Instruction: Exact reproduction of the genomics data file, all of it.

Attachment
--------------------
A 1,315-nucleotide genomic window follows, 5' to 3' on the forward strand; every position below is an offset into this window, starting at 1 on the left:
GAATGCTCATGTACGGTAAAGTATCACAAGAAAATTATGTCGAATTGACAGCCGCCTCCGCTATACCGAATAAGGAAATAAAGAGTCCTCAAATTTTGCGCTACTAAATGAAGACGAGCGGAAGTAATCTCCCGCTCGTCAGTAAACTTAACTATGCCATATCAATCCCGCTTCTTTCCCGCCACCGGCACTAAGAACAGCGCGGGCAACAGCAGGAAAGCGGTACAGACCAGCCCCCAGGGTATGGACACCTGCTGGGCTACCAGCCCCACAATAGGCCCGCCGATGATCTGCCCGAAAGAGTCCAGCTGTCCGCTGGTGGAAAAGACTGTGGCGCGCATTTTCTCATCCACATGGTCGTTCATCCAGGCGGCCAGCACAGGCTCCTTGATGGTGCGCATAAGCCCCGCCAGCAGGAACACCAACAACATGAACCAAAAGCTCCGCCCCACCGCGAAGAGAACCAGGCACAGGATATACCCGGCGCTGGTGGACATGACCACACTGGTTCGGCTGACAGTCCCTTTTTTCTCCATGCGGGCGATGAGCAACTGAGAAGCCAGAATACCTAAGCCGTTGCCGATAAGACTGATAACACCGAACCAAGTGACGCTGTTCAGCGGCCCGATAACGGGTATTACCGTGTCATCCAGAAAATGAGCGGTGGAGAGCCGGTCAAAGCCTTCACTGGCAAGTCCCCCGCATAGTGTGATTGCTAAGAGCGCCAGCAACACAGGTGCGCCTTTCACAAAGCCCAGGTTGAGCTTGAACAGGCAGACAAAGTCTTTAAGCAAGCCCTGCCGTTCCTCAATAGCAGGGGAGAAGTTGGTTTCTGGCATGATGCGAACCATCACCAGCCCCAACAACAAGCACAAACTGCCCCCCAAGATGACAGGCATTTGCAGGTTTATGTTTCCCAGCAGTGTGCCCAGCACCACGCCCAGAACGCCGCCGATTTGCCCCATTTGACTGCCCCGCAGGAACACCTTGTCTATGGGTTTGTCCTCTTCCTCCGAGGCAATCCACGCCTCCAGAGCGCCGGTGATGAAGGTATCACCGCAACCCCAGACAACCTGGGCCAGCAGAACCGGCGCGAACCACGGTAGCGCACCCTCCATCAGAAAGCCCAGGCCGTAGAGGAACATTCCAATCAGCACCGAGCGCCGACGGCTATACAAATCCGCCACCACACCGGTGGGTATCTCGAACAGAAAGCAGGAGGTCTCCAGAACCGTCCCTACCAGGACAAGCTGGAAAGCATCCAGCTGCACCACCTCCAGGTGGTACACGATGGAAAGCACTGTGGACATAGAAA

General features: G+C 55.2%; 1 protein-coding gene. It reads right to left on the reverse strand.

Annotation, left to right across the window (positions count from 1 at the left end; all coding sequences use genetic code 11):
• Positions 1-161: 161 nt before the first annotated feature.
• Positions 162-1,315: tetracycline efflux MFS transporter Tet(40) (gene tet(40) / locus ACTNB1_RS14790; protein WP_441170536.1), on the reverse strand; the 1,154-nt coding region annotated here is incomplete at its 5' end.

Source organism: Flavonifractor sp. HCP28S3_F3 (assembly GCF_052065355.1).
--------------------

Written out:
A 1,315-nucleotide genomic window follows, 5' to 3' on the forward strand; every position below is an offset into this window, starting at 1 on the left:
GAATGCTCATGTACGGTAAAGTATCACAAGAAAATTATGTCGAATTGACAGCCGCCTCCGCTATACCGAATAAGGAAATAAAGAGTCCTCAAATTTTGCGCTACTAAATGAAGACGAGCGGAAGTAATCTCCCGCTCGTCAGTAAACTTAACTATGCCATATCAATCCCGCTTCTTTCCCGCCACCGGCACTAAGAACAGCGCGGGCAACAGCAGGAAAGCGGTACAGACCAGCCCCCAGGGTATGGACACCTGCTGGGCTACCAGCCCCACAATAGGCCCGCCGATGATCTGCCCGAAAGAGTCCAGCTGTCCGCTGGTGGAAAAGACTGTGGCGCGCATTTTCTCATCCACATGGTCGTTCATCCAGGCGGCCAGCACAGGCTCCTTGATGGTGCGCATAAGCCCCGCCAGCAGGAACACCAACAACATGAACCAAAAGCTCCGCCCCACCGCGAAGAGAACCAGGCACAGGATATACCCGGCGCTGGTGGACATGACCACACTGGTTCGGCTGACAGTCCCTTTTTTCTCCATGCGGGCGATGAGCAACTGAGAAGCCAGAATACCTAAGCCGTTGCCGATAAGACTGATAACACCGAACCAAGTGACGCTGTTCAGCGGCCCGATAACGGGTATTACCGTGTCATCCAGAAAATGAGCGGTGGAGAGCCGGTCAAAGCCTTCACTGGCAAGTCCCCCGCATAGTGTGATTGCTAAGAGCGCCAGCAACACAGGTGCGCCTTTCACAAAGCCCAGGTTGAGCTTGAACAGGCAGACAAAGTCTTTAAGCAAGCCCTGCCGTTCCTCAATAGCAGGGGAGAAGTTGGTTTCTGGCATGATGCGAACCATCACCAGCCCCAACAACAAGCACAAACTGCCCCCCAAGATGACAGGCATTTGCAGGTTTATGTTTCCCAGCAGTGTGCCCAGCACCACGCCCAGAACGCCGCCGATTTGCCCCATTTGACTGCCCCGCAGGAACACCTTGTCTATGGGTTTGTCCTCTTCCTCCGAGGCAATCCACGCCTCCAGAGCGCCGGTGATGAAGGTATCACCGCAACCCCAGACAACCTGGGCCAGCAGAACCGGCGCGAACCACGGTAGCGCACCCTCCATCAGAAAGCCCAGGCCGTAGAGGAACATTCCAATCAGCACCGAGCGCCGACGGCTATACAAATCCGCCACCACACCGGTGGGTATCTCGAACAGAAAGCAGGAGGTCTCCAGAACCGTCCCTACCAGGACAAGCTGGAAAGCATCCAGCTGCACCACCTCCAGGTGGTACACGATGGAAAGCACTGTGGACATAGAAA

General features: G+C 55.2%; 1 protein-coding gene. It reads right to left on the reverse strand.

Annotation, left to right across the window (positions count from 1 at the left end; all coding sequences use genetic code 11):
• Positions 1-161: 161 nt before the first annotated feature.
• Positions 162-1,315: tetracycline efflux MFS transporter Tet(40) (gene tet(40) / locus ACTNB1_RS14790; protein WP_441170536.1), on the reverse strand; the 1,154-nt coding region annotated here is incomplete at its 5' end.

Source organism: Flavonifractor sp. HCP28S3_F3 (assembly GCF_052065355.1).